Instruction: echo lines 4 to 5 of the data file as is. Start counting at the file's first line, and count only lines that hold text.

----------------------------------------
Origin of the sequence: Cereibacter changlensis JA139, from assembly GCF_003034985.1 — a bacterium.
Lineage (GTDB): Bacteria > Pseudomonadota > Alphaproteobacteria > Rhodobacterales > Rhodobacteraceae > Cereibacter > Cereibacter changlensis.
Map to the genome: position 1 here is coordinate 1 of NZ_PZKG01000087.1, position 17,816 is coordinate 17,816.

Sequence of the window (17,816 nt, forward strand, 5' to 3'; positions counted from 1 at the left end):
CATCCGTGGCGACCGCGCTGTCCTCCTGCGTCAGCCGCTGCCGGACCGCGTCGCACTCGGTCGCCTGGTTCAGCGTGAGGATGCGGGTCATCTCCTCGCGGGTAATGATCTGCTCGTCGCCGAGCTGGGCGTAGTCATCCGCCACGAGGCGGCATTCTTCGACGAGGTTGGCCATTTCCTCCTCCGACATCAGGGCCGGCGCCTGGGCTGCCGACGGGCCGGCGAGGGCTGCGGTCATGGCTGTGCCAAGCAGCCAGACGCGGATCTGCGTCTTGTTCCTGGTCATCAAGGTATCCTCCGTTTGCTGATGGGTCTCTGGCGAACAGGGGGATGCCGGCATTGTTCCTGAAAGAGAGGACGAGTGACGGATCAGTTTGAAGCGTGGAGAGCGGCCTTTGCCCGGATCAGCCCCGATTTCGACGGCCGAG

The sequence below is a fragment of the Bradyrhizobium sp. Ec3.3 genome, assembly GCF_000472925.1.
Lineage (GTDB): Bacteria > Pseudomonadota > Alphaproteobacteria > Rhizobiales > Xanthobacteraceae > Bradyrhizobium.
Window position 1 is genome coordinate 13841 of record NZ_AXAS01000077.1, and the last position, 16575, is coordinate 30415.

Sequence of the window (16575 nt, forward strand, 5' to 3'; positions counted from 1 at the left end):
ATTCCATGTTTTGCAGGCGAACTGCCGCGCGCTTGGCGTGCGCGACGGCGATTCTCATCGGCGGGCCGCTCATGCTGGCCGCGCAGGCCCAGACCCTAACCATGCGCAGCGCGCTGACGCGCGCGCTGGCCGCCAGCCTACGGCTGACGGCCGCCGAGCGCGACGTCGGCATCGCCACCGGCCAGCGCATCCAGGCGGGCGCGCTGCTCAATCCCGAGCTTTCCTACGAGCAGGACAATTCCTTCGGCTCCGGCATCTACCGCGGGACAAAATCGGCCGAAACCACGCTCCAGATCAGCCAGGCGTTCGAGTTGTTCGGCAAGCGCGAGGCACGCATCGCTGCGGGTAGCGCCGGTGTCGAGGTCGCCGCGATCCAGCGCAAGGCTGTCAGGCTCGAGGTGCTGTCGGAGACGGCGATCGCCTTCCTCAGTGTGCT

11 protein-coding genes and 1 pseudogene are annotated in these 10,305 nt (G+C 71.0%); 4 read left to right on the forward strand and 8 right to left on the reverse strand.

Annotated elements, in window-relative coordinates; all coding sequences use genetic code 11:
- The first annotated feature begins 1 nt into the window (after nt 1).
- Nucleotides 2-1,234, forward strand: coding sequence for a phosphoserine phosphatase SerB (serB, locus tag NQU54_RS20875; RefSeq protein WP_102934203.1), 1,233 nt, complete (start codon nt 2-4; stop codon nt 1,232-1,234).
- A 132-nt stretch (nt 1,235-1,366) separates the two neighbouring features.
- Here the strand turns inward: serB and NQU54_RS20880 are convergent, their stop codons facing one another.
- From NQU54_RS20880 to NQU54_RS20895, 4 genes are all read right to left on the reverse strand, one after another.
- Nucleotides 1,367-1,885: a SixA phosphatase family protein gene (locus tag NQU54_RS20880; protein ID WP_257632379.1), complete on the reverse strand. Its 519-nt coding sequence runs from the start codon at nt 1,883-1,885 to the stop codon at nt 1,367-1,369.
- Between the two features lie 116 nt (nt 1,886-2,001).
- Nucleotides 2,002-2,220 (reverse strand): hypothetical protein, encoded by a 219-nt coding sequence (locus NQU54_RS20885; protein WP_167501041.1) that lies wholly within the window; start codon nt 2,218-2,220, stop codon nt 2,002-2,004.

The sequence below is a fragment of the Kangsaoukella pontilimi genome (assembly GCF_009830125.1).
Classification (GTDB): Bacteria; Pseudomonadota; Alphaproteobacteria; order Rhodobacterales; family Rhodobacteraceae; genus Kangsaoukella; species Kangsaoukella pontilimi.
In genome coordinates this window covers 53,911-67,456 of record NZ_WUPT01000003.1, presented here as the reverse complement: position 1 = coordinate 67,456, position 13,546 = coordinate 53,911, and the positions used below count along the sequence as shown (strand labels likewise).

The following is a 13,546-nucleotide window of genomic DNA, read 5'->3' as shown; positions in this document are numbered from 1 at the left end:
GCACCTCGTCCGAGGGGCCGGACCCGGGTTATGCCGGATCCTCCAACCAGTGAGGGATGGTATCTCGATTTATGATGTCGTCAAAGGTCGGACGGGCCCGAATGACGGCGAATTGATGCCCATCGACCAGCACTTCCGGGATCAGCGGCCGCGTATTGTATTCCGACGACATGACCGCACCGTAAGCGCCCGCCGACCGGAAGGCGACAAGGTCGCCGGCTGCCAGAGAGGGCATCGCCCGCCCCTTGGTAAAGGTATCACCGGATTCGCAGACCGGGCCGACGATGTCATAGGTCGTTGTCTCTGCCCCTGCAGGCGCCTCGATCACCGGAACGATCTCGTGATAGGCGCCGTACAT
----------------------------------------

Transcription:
Sequence of the window (17,816 nt, forward strand, 5' to 3'; positions counted from 1 at the left end):
CATCCGTGGCGACCGCGCTGTCCTCCTGCGTCAGCCGCTGCCGGACCGCGTCGCACTCGGTCGCCTGGTTCAGCGTGAGGATGCGGGTCATCTCCTCGCGGGTAATGATCTGCTCGTCGCCGAGCTGGGCGTAGTCATCCGCCACGAGGCGGCATTCTTCGACGAGGTTGGCCATTTCCTCCTCCGACATCAGGGCCGGCGCCTGGGCTGCCGACGGGCCGGCGAGGGCTGCGGTCATGGCTGTGCCAAGCAGCCAGACGCGGATCTGCGTCTTGTTCCTGGTCATCAAGGTATCCTCCGTTTGCTGATGGGTCTCTGGCGAACAGGGGGATGCCGGCATTGTTCCTGAAAGAGAGGACGAGTGACGGATCAGTTTGAAGCGTGGAGAGCGGCCTTTGCCCGGATCAGCCCCGATTTCGACGGCCGAG